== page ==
So IMPs, not well-versed in 19th century American history, (not unlike the commenter) turned to the almighty Google which took exactly .31 seconds to return this piece, published in the New York Review of Books earlier this year.
Esteemed Northwestern University Professor Garry Wills reviewed a book edited by esteemed Harvard Professor Henry Louis Gates, Jr. (yes, President Obama’s beer buddy) on Abraham Lincoln’s own words on racism and slavery.
So deep was Lincoln’s belief in a free market of labor that he condemned slavery for impinging on the free whites’ right to the fruits of their work. The slave owners’ profits from the unrequited toil of their slaves gave them an advantage over those who paid their workers, making the latter less competitive than they would otherwise be. One of the reasons Lincoln wanted to keep slavery from the territories was to protect the opportunities of free white workers…
.31 seconds. Love technology.
So intellectually, Rich’s attempt to smear Laesch is unsound to say the least, and although we will acknowledge that a young candidate’s attempt to shorthand a complex issue was somewhat clunky, we also acknowledge that Laesch’s point is in fine intellectual company in the ongoing historical debate as to Lincoln’s motives.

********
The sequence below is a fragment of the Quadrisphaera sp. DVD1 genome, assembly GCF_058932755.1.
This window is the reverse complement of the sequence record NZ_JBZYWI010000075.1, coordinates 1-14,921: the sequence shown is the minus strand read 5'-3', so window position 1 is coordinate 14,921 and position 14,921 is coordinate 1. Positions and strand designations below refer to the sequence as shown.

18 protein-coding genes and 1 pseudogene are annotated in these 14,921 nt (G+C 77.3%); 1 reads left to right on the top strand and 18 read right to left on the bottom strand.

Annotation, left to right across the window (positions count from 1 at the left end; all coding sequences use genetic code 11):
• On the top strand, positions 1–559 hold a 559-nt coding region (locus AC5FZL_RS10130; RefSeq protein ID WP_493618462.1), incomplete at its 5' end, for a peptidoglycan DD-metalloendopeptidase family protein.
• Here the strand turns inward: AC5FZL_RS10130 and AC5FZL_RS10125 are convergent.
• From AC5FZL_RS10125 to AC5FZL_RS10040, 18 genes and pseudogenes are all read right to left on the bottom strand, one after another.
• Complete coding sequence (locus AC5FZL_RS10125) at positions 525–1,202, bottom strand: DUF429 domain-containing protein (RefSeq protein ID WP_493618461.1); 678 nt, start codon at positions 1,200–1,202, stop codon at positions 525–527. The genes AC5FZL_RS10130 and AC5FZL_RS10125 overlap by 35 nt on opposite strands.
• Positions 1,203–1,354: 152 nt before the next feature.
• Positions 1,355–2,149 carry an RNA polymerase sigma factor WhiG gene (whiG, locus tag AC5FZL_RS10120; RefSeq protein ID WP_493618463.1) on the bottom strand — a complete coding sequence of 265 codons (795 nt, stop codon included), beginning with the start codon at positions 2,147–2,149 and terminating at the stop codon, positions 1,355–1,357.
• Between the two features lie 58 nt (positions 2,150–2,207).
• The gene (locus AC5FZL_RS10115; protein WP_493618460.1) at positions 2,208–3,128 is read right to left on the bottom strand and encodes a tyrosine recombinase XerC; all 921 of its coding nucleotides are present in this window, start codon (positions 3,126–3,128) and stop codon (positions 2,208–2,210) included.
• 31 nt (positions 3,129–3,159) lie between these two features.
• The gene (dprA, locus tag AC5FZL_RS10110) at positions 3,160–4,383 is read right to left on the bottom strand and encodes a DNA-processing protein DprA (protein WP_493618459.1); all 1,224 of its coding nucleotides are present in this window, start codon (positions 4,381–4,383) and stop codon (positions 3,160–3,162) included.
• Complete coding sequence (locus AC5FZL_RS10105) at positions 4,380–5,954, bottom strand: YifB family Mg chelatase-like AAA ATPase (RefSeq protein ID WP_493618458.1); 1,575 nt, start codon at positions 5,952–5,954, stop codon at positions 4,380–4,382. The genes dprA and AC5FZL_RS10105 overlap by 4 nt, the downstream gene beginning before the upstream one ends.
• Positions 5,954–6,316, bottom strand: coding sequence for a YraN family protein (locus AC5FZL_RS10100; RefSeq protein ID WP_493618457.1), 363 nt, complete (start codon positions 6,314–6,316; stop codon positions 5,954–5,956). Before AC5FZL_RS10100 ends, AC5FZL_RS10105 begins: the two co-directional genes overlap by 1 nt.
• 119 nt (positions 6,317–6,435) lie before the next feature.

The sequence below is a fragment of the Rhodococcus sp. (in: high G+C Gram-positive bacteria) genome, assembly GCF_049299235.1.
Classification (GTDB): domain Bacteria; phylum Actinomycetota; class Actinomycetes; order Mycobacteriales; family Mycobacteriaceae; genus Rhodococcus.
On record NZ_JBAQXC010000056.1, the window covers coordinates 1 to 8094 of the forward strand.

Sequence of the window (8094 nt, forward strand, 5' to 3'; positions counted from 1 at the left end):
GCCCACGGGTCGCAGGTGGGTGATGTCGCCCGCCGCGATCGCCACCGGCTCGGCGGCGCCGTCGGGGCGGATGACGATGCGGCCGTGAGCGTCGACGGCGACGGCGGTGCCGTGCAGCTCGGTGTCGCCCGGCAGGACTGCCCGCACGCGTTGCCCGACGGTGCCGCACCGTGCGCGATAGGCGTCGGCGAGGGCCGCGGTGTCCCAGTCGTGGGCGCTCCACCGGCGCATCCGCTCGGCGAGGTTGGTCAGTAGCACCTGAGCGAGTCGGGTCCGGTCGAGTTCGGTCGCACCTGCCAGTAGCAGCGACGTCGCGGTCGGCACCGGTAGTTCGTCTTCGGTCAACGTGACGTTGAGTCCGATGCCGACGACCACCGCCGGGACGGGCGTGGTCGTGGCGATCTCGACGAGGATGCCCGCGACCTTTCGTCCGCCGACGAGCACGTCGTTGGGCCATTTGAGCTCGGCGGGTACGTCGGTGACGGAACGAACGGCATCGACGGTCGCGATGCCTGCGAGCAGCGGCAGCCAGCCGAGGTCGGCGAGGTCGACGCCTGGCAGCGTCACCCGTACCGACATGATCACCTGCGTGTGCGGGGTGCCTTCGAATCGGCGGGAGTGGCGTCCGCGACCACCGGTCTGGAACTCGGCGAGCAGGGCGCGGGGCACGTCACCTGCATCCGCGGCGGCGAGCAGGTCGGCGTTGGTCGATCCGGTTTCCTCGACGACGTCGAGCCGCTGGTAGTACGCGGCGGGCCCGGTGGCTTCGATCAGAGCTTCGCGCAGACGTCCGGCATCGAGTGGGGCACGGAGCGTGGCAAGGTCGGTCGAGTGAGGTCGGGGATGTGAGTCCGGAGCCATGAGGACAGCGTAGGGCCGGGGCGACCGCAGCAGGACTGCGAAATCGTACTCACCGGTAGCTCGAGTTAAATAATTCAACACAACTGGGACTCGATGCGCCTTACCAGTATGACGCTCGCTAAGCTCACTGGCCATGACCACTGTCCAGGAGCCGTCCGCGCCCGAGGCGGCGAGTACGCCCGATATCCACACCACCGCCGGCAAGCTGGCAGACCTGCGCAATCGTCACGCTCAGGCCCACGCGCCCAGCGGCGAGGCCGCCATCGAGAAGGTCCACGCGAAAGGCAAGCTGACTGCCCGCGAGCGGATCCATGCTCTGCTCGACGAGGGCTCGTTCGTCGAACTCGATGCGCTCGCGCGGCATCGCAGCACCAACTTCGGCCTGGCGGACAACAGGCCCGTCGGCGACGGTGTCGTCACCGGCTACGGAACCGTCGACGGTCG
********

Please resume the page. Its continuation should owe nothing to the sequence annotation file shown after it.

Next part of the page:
The exchange between Miller and the commenter continued, with highlights including Miller’s use of the words “sillyness”, “moronic”, and a plea in defense of the right to make fun of people. All in a rather blood-bathy string of comments, in which even Georgia (Georgia10, former front-pager for Daily Kos, now an employee of the Gianoullias’ campaign) felt need to jump in to defend her credentials.
IMPs knows politics is not a business for the faint of heart or willowy of spine, but we wonder, why John Laesch?
-As Miller was attempting to hold Laesch up to ridicule to reflect upon the gentleman for whom he now works, one hypothesis suggests his loyalties could lie with the opposing camp.
-A less strategic and base musing is that Miller holds some personal vitriol for the man.
-And the armchair guess following a few libations was that Rich, once the outsider blogging voice for Springfield, has become entrenched himself in the “inside the corn-belt-way thinking” that he had initially charged himself with exposing, and is well on his way to becoming part of that problem.
Feel free, at this point, to infer that IMPs holds John Laesch in high regard, which is true, and we are few of many (31,587 Democratic voters within IL-14 alone).
But we offer full disclosure-before IMPs was IMPs, we had occasion to work for John Laesch, primarily because of his political courage and intestinal fortitude to run on what IMPs considers the obvious: that a single payer, expanded and improved Medicare for All solution to our nation’s health care crisis was, and still is, the only fiscally and morally responsible reform.
But this was only one plank of a platform that included fair, not free trade with a focus on jobs, and (as a Navy veteran), strong opposition to Bush’s Iraq war, investment in green energy and locally, opposition to the Hastert highway.
This was while his opponent was hawking biometric national ID cards as an immigration solution.
John’s positions were consistently measured against the obvious, that Illinois families are hurting (which is still horribly true).